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Screening process begins to pick anti-corruption agency chief

Justice Minister Choo Mi-ae shakes hands with Cho Jae-youn, head of the National Court Administration, during a meeting held to choose two finalists who will head the Corruption Investigation Office for High-ranking Officials at the National Assembly in Seoul, Friday.  (Yonhap)
Justice Minister Choo Mi-ae shakes hands with Cho Jae-youn, head of the National Court Administration, during a meeting held to choose two finalists who will head the Corruption Investigation Office for High-ranking Officials at the National Assembly in Seoul, Friday.  (Yonhap)
The screening process to select two finalists who are qualified to head an envisioned anti-corruption agency that will investigate high-ranking government officials has begun Friday amid fierce partisan strife.

A seven-member panel of government officials and outside experts will choose two candidates out of 10 legal professionals they recommended to be the first chief of the Corruption Investigation Office for High-ranking Officials, or CIO.

During a day-long meeting, the panel members reviewed personal information of the candidates including how wealthy they are and whether they completed their mandatory military service.

The two final candidates need endorsements from six of the seven panel members, including two designated by the main opposition People Power Party.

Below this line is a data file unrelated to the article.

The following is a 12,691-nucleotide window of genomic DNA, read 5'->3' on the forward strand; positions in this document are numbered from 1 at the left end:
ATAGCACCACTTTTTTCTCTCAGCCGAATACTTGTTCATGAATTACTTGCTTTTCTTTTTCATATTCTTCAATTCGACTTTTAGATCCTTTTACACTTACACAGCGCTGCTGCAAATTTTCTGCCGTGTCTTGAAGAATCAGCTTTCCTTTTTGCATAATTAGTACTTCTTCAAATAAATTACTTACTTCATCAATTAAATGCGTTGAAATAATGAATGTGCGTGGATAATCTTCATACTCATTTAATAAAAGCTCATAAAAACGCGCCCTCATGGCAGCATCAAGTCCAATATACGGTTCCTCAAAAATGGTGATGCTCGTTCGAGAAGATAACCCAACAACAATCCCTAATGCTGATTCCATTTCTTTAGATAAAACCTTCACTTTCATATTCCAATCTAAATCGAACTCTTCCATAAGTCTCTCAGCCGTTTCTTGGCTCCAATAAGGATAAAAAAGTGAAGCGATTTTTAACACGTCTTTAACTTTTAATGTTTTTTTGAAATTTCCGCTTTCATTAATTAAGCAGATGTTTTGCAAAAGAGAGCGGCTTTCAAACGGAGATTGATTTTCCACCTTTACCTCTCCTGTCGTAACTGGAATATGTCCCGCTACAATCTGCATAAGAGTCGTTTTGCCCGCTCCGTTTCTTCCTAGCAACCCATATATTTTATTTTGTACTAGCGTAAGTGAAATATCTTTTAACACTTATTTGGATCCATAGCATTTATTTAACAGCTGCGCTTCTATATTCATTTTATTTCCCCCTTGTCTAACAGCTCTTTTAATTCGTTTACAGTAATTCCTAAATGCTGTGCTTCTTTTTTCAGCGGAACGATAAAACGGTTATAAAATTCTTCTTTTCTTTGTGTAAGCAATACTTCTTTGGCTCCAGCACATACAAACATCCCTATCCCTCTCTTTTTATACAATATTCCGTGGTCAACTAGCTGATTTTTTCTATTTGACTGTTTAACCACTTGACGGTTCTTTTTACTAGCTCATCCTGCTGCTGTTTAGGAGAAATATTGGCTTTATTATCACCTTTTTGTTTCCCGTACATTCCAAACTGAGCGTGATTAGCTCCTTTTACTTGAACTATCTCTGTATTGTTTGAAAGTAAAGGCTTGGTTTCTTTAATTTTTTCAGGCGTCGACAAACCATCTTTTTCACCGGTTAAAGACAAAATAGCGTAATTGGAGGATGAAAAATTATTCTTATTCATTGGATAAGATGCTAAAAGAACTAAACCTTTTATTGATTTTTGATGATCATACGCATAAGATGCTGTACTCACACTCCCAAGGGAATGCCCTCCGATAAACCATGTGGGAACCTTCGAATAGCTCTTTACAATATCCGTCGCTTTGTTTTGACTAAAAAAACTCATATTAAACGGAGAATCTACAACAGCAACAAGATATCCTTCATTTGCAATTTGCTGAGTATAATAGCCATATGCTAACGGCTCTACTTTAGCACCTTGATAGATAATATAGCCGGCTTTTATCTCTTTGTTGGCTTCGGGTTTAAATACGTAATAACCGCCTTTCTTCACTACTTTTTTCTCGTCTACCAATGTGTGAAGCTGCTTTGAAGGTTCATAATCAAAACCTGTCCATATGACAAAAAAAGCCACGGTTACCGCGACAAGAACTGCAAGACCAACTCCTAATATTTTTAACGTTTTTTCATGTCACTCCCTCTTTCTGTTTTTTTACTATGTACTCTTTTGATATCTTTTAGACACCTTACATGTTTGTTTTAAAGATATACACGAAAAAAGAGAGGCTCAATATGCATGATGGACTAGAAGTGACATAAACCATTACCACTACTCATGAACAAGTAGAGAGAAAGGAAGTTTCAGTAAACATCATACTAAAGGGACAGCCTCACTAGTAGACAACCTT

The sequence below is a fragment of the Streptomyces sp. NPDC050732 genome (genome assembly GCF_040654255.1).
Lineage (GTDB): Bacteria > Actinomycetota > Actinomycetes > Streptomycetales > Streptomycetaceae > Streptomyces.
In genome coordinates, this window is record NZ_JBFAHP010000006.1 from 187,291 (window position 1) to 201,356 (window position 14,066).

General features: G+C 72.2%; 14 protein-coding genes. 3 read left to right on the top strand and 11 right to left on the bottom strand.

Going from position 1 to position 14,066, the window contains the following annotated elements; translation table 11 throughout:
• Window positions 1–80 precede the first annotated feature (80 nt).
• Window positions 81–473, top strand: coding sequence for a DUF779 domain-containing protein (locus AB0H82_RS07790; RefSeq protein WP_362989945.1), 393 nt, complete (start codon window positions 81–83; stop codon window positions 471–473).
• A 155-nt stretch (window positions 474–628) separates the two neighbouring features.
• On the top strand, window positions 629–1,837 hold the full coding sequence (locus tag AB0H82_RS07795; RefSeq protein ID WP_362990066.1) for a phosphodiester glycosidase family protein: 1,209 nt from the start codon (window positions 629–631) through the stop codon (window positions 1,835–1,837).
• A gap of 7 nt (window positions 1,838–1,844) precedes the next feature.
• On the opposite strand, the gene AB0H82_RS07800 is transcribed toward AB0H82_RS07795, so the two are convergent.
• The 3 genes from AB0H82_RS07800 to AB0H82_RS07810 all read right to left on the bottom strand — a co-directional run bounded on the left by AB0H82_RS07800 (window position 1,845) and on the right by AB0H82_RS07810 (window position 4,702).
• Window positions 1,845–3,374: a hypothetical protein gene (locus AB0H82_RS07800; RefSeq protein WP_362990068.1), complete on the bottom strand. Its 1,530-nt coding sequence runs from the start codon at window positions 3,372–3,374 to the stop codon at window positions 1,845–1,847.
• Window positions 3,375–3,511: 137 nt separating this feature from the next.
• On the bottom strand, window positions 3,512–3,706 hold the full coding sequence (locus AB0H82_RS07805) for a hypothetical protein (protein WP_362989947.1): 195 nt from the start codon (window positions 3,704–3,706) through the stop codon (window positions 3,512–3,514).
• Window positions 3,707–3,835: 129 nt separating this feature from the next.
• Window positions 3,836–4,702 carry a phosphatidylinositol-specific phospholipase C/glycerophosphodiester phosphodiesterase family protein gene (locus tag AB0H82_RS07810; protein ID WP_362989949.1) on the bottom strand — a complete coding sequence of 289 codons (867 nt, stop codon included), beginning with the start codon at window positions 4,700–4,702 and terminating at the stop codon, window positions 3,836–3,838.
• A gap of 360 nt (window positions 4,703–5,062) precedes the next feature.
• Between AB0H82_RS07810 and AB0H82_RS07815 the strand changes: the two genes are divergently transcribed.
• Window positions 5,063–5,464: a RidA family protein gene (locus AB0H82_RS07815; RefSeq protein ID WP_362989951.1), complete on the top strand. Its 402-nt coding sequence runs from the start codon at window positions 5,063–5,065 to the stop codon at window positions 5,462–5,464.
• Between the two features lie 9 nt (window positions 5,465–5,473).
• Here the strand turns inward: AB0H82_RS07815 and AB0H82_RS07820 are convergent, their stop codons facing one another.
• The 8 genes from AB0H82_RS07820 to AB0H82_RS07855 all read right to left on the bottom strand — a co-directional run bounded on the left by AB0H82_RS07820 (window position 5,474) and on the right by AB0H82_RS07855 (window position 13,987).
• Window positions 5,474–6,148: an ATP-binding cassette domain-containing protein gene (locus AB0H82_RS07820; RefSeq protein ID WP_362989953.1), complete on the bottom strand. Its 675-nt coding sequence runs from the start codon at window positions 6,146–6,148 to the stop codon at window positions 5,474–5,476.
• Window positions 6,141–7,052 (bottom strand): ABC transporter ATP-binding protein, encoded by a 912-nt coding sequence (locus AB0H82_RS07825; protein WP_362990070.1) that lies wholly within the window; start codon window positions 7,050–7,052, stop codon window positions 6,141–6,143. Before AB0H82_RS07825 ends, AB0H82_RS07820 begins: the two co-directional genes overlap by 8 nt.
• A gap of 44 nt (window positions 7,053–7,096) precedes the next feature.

Then, President Moon Jae-in will appoint one candidate for a parliamentary confirmation hearing.

The main opposition and ruling Democratic Party of Korea have been in conflict over the political neutrality of candidates endorsed by each side.

One of the 10 candidates -- Seok Dong-hyun, former chief of Busan District Prosecutors’ Office, stirred up controversy when he described the CIO as a “monstrous institution that should not be born,” via his Facebook on Nov. 10.

The political leanings of Jeon Jong-min, who was recommended by the ruling party, was drawn into question as he represented Rep. Choi Kang-wook of the Open Democratic Party, who faces trials on charges of violating the public election law.

The ruling Democratic Party of Korea repeated its call for a swift decision to be made in order to complete the launch of the CIO before the end of the month.

“We have to consider other options if a parliamentary confirmation hearing cannot be held this month in the event that the meeting ends without any progress,” the party’s spokesman Choi In-ho said.

By Park Han-na (hnpark@heraldcorp.com)
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